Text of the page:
The public should demand the step Father, to come forth,take some tests, and answer some questions, like: WHY WAS HIM, AND HIS FRIENDS DNA FOUND AT THE CRIME SCENE?. If not,.... your are right, one should hide their kids.... but not from the WM3, but from the UNCONVICTED W. Memephis 2..... "Oh, I forgot", the state cant show they made a mistake, and wrongfully CONVICTED the WM3 for 17 yrs (over half their lives).....

I think what gets me, more, are people who won't research, and want to keep those innocent boys locked up, and say "IGNORANT" things like "Well the jury convicted them".... thats the same thing one parent is saying, never considering that ...stacked juries have existed as long as crooked Judges have.... Just ask ALLLLLL those other people who were convicted by juries who were found (through DNA years later) to be found NOT GUILTY...........Some even died IN PRISON, Yet were Innocent......So pls spare us the jury convicted them nonsense, that means nothing......SHM

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SPA says... August 19, 2011 at 11:07 a.m.

I have an in-law who lived in West Memphis and attended high school with these 3 boys. He said that though they were not part of the in-crowd, if you will, he didn't think they were capable of these murders. He said that everyone wanted to believe that they'd found the murderer or murderers, and that these 3 were "easy targets" for blame because of their "outsider" status, but after things cooled down and more of the details began to surface, he and others in the community doubted their guilt. He also said that he figures they'll probably never identify the real guilty party or parties.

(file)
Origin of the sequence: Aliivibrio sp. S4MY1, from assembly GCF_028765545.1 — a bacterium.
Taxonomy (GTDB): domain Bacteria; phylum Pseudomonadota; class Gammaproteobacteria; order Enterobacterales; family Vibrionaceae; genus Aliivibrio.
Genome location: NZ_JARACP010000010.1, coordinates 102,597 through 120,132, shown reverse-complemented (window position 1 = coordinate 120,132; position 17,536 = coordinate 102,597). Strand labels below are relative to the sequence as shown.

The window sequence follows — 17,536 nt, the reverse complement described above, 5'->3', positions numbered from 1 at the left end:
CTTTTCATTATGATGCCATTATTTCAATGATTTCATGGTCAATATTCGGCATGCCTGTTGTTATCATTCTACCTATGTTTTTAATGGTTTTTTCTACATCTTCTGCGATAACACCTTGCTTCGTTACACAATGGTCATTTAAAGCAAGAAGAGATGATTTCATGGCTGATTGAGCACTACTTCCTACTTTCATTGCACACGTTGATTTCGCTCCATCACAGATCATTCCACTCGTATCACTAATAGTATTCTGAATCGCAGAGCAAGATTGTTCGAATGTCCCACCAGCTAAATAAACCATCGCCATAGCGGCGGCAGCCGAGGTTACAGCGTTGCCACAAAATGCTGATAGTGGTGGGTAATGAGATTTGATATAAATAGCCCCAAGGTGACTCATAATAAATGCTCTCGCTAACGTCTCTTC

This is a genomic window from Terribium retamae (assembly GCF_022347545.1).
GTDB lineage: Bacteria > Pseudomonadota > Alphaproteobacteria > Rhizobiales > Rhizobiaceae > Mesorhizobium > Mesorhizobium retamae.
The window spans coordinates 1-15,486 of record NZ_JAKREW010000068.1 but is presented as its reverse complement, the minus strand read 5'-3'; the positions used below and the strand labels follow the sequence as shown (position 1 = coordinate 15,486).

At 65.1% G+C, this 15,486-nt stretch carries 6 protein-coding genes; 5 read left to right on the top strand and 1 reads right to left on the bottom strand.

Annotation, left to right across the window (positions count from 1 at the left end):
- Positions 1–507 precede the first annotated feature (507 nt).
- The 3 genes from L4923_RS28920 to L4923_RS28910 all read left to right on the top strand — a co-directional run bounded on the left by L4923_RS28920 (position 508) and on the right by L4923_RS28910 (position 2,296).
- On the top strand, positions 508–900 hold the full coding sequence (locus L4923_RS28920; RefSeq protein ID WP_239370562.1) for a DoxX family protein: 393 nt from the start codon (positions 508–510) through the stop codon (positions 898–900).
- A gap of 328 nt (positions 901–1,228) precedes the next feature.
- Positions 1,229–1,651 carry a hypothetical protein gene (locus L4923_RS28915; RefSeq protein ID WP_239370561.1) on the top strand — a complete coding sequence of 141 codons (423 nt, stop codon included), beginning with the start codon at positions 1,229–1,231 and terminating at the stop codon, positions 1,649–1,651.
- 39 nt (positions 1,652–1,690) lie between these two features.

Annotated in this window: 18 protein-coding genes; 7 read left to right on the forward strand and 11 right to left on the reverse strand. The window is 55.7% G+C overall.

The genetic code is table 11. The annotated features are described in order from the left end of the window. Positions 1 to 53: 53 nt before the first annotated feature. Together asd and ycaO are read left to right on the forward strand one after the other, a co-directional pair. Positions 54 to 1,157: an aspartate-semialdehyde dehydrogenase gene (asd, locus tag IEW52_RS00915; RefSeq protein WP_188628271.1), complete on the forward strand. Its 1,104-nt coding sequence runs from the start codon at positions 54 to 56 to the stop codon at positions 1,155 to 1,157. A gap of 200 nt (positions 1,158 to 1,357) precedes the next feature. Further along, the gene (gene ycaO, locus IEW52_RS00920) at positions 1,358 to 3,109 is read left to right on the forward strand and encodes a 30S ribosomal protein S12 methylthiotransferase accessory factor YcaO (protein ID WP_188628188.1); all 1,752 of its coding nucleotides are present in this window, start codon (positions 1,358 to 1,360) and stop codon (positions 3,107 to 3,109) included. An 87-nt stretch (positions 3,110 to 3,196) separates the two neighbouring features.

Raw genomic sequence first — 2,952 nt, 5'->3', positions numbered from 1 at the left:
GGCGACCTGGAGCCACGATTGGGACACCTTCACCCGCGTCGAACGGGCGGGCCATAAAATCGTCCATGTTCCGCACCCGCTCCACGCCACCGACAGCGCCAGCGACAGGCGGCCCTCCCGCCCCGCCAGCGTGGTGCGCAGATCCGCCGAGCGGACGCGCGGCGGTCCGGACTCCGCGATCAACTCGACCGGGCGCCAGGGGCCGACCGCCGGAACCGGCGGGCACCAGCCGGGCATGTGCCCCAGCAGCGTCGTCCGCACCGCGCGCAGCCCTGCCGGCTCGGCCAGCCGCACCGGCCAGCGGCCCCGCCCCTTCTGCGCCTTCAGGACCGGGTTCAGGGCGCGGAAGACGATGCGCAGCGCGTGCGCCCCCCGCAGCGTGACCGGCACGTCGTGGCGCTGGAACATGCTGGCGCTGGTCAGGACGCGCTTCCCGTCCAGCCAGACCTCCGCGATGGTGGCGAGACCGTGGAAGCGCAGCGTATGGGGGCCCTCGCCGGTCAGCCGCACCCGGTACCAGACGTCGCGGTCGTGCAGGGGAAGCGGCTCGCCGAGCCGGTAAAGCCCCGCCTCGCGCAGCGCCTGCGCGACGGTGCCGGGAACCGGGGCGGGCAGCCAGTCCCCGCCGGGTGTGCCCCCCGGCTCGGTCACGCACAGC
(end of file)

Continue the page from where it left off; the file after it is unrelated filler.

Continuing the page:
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Imthatgurlalways says... August 19, 2011 at 12:13 p.m.

And now they cant even sue!!!!!! Wow, are you serious.....man, this is so messed up.... all the pain and hard ache, and pain these guys went through, in prison...for nothing.... dont get me it twisted....I feel for the deceased, and hate what happened to them. But my concern is for the WM3 because they didnt do it , and was wronged. and know one is doing anything..... They go free, and the state save Face......yet the real killers are still out there.